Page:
Barcelona is magical in the summer.
There’s a reason why it’s the third happiest city in the world. With its clear blue skies, mountains, the sea on the horizon, and the summer sun kissing your skin, you can’t help but unconsciously break into a smile whilst walking down the streets.
It is also one of the most diverse cities in Europe. Apart from people from other parts of Spain who have settled in Barcelona, you’ll also see Chinese, Filipinos, Pakistanis and more. This city has an unexplainable ability to make one feel accepted. During my 10 days there, I did not once encounter any discrimination. People have been nothing but kind, gracious, and warm towards me.
Case in point: After a torturous five-hour flight delay in London, I finally arrived in Barcelona at 4am, and my Couchsurfing host patiently waited up for me and picked me up from the bus stop. When I woke at noon, he made me a delicious breakfast of scrambled eggs and bacon, took me for a walk around his neighbourhood, then made tapas for me when we got back to his place.
I’ve been shown so much more kindness in other instances there, but that’s a story for another day. If you’re planning a trip to Barcelona, summer is undeniably the best time––whether you’re up for partying or soaking up the art, architecture, and culture there, you’ll never run out of options. You must already know the usual spots such as the Boqueria market and Barceloneta Beach, so here a list of some of the essential sights, eats, and activities to ease you into your virgin trip to this vibrant city.
Once a military outpost, Montjuic has gone through a major facelift. Montjuic Mountain now houses the Magic Fountain, Montjuic Castle, Montjuic Olympic Ring, Museo Nacional d’Art de Catalunya, Joan Miro Foundation, and the Botanic Garden.
There is also a spectacular Roman amphitheatre in the middle of the Botanic Garden where concerts and parties are frequently held. I haven’t seen it myself but I’ve heard that the Magic Fountain is spectacular at night with light and water shows. Climb up to the top for a bird’s eye view of the city,
GAUDI’S WORKS OF ART
Even though this is a popular tourist sight, you can’t miss seeing UNESCO World Heritage Site by famed Catalan architect Gaudi. I was lucky to have visited it before they imposed an €8 entry fee, but I can guarantee you it’s worth paying for. For more of Gaudi’s art, head to Casa Battlo and the famous Sagrada Familia, which began construction in 1882, and is currently still incomplete.
PARTY ALL THE TIME
When most people think of cities with a fantastic nightlife, Berlin, London, NYC, and Amsterdam usually come to mind. But Barcelona is a strong contender for the top nightlife spot in the world, with a number of underground clubs scattered around the city. During the second week of June, dance music fans from all over the world travel to this city for Sonar, one of the biggest music festivals in Europe. Sonar Off Week happens for five days and nights – concurrently with Sonar – with club venues around the city providing alternative party options for those who choose not to attend Sonar Official.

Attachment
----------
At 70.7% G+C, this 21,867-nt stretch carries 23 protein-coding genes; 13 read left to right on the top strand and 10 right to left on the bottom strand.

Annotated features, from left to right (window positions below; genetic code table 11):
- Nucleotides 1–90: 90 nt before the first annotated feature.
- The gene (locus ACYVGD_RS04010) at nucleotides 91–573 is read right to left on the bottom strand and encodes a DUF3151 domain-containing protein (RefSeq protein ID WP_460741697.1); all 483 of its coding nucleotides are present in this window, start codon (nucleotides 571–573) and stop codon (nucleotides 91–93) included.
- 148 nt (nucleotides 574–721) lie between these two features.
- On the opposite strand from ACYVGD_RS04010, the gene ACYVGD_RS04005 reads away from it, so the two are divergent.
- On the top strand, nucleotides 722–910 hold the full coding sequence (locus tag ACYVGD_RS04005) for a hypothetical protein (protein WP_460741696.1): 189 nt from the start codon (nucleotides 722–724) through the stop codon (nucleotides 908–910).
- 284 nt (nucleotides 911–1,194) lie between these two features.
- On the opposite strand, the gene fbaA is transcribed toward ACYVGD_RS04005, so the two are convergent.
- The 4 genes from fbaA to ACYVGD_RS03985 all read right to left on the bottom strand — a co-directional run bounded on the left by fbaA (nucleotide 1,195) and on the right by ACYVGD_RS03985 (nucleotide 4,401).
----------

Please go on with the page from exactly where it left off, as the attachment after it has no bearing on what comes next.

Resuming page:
Pro-tip: If you’re here to party, check Facebook/Resident Advisor (RA) for all the parties that will be happening. Buy your tickets in advance on RA to avoid paying full price on the door. While partying with friends is always fun, I suggest going to one or two parties alone with an open heart and mind. You’ll never know what kind of amazing people you’ll meet.
EAT AND DRINK
There’s more to Spanish food than Paella and Tapas. You’ll never imagine it, but you can find some of the best sandwiches/burgers in the world, right here at Can Paixano in Barcelona. It’s a small standing sandwich bar and it gets crowded during peak meal times. Order your sandwiches and plates of appetisers over the counter and you’ll get your food freshly made in less than 10 minutes.
The sandwich buns here are crispy on the outside and soft on the inside. I had a foie gras bacon sandwich which was rich, indulgent, sinful, artery clogging and utterly delicious. Each sandwich costs just a little over €3, pretty damn affordable, I must say.
Address: Carrer de la Reina Cristina, 7, 08003 Barcelona – Spain
Pro-tip: Come between 3 to 4pm to avoid the lunch and dinner crowds. Even then, it already gets pretty crowded off peak. Order a glass of Cabat, a sparkling red wine. It’s fruity, refreshing, and pairs perfectly with the sandwiches.
If you’re into beer, head to ABirraDero, a brewpub that serves 40 craft beers on tap. If you’re not exactly sure what you want, tell the waitress your preferences: if you’d like to start with a light or dark beer, if you prefer it to be bitter or not, and she’ll know what to bring you.
Having a limited food menu here that doesn’t change also means that they’ve cooked the same dishes over and over again, to the point where they do it well. We had big grilled prawns; baked leg of lamb which had a thin crispy layer of skin and juicy meat cooked over a low heat; and Pyrenean veal and Iberian feather loin served sizzling on a rectangular bar of hot stone.
Address: C / Vila i Vilà, 77 08004 Barcelona